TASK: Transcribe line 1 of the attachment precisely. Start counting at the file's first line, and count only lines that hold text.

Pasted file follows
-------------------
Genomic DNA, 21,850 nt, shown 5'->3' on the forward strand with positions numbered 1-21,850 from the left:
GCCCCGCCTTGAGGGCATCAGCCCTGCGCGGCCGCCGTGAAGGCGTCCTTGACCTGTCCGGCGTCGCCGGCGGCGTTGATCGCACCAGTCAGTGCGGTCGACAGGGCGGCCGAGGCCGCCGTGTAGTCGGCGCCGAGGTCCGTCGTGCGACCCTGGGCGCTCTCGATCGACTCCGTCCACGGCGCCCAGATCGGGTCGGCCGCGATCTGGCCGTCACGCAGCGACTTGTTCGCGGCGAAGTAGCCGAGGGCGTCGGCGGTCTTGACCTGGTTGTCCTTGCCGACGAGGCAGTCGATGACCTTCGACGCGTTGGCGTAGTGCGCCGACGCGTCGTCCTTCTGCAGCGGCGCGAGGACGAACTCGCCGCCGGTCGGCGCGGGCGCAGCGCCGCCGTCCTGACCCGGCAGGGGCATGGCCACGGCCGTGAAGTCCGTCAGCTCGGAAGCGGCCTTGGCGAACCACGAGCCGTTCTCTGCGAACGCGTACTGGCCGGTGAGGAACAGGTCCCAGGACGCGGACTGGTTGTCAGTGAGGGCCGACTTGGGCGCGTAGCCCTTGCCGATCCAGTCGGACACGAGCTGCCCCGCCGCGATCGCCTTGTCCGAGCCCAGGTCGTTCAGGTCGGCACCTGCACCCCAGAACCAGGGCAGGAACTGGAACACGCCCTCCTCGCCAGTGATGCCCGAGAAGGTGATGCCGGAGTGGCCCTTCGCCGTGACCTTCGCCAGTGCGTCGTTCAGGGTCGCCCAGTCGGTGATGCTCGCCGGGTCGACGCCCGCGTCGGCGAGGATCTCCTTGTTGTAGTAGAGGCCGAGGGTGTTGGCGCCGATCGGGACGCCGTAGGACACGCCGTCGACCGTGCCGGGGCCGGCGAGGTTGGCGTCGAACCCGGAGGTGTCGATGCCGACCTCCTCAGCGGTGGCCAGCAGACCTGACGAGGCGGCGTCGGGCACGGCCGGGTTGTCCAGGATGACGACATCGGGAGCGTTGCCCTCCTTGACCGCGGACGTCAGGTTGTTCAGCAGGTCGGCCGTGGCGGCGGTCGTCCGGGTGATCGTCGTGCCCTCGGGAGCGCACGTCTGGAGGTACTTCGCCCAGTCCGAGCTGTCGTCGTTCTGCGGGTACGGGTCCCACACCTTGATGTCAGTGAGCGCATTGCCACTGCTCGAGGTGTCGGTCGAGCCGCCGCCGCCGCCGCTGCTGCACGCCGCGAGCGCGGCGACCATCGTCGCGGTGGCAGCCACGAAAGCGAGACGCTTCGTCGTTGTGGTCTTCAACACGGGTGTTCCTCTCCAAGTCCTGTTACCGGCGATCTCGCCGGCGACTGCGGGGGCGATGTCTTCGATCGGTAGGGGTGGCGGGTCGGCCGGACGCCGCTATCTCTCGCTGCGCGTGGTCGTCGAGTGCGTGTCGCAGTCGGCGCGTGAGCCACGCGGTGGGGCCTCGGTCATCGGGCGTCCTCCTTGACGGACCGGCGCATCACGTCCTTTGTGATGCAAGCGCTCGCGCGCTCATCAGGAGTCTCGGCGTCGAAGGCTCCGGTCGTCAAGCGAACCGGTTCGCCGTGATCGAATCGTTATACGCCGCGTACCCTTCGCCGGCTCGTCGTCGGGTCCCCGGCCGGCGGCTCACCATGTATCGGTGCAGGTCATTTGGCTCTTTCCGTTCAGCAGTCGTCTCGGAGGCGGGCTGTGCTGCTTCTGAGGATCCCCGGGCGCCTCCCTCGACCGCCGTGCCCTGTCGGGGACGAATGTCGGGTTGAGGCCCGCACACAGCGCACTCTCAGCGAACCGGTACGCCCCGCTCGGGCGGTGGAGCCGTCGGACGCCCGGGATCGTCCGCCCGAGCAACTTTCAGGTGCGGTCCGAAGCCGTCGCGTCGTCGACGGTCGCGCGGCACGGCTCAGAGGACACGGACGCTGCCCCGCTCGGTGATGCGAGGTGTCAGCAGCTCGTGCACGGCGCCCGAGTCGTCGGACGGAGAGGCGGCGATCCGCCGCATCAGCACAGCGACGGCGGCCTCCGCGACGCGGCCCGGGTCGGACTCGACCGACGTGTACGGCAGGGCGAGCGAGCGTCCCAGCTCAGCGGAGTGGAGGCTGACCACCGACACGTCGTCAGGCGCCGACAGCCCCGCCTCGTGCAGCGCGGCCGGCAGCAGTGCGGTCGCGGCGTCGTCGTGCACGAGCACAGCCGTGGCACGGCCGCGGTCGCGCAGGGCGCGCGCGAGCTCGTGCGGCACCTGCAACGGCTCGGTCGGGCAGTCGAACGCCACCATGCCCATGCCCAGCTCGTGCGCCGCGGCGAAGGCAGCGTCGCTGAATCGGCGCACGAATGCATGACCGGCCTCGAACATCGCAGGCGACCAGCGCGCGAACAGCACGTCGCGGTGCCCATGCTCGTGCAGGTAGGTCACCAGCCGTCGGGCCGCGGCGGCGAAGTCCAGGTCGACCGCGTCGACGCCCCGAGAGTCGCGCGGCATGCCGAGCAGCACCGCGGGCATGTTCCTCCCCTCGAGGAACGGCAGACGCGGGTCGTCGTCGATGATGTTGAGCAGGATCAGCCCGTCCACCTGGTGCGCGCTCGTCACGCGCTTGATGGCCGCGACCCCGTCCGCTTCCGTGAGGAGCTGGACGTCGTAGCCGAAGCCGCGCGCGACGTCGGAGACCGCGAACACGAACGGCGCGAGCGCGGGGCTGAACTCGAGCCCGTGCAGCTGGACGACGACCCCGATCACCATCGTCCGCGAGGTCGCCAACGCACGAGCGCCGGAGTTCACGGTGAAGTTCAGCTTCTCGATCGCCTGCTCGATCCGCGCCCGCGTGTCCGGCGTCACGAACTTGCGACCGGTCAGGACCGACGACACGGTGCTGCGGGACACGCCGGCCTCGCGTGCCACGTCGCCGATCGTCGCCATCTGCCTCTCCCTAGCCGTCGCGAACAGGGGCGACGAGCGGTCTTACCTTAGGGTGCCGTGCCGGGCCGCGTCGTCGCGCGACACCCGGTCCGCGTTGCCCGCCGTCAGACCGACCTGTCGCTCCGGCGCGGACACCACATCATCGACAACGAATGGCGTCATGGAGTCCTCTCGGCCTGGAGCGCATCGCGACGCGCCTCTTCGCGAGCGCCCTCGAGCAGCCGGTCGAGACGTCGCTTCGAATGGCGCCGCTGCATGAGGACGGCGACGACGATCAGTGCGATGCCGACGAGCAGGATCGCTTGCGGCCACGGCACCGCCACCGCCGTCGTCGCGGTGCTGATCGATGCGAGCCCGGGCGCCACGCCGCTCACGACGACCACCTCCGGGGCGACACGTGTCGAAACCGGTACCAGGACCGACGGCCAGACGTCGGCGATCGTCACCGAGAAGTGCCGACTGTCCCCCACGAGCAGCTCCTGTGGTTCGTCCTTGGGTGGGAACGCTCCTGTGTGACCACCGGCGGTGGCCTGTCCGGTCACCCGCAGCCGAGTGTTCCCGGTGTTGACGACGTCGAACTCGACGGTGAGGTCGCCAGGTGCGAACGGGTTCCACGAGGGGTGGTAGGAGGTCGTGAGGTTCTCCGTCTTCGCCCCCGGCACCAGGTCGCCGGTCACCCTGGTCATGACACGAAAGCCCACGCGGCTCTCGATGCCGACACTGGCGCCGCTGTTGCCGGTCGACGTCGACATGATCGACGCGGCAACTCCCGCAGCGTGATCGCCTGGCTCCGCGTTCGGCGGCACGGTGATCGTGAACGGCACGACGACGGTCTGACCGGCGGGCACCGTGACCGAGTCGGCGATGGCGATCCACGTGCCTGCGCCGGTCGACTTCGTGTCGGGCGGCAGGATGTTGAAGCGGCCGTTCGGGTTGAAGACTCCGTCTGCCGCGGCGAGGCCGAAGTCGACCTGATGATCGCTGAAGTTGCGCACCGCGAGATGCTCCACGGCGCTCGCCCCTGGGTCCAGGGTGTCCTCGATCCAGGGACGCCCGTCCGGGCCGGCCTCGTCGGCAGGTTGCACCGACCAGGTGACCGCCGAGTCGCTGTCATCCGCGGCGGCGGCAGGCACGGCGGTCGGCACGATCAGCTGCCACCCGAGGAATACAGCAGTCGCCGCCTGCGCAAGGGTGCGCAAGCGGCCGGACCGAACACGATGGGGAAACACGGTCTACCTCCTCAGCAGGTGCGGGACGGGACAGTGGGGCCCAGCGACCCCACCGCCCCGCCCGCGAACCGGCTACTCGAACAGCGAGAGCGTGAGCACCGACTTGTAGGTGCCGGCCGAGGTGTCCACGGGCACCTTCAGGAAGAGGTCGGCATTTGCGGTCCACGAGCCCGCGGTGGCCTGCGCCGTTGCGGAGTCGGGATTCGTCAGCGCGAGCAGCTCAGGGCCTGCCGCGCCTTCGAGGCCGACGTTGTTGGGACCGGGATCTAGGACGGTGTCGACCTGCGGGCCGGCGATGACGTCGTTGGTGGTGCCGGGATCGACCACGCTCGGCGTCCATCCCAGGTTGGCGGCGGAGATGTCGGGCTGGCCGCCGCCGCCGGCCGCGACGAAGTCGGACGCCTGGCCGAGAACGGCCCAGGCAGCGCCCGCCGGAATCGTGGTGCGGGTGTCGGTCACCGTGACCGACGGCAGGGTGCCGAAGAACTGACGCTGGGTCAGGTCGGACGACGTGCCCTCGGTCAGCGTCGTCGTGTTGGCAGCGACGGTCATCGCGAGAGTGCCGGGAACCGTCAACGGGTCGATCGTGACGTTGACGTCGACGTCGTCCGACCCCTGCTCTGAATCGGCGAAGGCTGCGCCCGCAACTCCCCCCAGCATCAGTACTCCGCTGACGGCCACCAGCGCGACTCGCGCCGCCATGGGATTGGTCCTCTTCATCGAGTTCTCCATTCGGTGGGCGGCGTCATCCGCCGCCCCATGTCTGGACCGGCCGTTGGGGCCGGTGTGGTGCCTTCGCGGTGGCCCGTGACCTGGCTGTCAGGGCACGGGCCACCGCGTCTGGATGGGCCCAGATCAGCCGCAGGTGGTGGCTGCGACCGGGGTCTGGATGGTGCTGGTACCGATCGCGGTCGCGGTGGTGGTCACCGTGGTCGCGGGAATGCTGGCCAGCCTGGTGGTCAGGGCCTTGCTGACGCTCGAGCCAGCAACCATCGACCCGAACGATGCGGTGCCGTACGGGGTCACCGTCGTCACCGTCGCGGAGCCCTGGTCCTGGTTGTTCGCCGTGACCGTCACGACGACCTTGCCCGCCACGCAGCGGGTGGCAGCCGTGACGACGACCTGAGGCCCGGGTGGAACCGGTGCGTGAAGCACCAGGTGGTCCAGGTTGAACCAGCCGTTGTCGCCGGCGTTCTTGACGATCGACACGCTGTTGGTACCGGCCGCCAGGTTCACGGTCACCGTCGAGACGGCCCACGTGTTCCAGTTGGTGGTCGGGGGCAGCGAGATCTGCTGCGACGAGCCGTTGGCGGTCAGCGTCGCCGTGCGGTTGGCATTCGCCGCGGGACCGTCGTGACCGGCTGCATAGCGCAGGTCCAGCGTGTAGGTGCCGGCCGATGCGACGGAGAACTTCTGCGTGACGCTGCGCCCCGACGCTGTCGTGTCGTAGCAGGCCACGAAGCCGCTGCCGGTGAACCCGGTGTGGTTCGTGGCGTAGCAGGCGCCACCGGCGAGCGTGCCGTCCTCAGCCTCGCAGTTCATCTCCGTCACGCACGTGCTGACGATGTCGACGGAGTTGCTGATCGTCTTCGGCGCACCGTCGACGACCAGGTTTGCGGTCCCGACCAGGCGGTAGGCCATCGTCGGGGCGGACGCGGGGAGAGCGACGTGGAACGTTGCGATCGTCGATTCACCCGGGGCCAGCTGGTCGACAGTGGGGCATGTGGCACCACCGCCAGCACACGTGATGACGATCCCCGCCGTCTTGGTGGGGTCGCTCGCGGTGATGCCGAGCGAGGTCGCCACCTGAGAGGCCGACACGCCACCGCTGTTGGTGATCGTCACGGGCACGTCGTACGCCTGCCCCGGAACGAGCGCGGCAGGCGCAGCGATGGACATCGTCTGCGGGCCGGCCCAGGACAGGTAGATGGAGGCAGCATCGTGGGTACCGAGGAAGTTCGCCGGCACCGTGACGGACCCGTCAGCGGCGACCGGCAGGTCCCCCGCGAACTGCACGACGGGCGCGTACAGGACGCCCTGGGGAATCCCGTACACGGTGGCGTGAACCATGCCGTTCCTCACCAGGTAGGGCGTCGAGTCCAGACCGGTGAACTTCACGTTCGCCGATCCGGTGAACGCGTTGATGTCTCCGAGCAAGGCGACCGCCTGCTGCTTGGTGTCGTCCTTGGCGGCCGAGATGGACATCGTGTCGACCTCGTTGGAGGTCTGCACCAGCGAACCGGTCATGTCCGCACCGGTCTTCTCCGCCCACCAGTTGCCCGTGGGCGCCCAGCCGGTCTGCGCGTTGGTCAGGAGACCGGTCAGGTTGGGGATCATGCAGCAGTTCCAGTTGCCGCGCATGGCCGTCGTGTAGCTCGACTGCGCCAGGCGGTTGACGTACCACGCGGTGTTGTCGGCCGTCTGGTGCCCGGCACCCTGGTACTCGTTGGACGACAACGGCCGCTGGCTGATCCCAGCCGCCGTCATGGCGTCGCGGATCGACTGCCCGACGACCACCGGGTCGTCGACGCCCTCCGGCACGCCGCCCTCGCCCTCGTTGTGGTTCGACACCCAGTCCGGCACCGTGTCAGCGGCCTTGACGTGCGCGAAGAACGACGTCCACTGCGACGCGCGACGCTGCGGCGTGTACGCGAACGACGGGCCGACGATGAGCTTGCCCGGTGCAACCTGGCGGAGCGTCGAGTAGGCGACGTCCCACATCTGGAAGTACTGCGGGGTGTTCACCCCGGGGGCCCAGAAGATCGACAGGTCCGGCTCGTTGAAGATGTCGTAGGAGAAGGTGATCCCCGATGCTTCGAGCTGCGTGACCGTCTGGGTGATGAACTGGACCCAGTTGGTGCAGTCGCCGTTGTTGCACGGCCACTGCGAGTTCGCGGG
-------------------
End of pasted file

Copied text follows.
Genomic DNA, 21,850 nt, shown 5'->3' on the forward strand with positions numbered 1-21,850 from the left: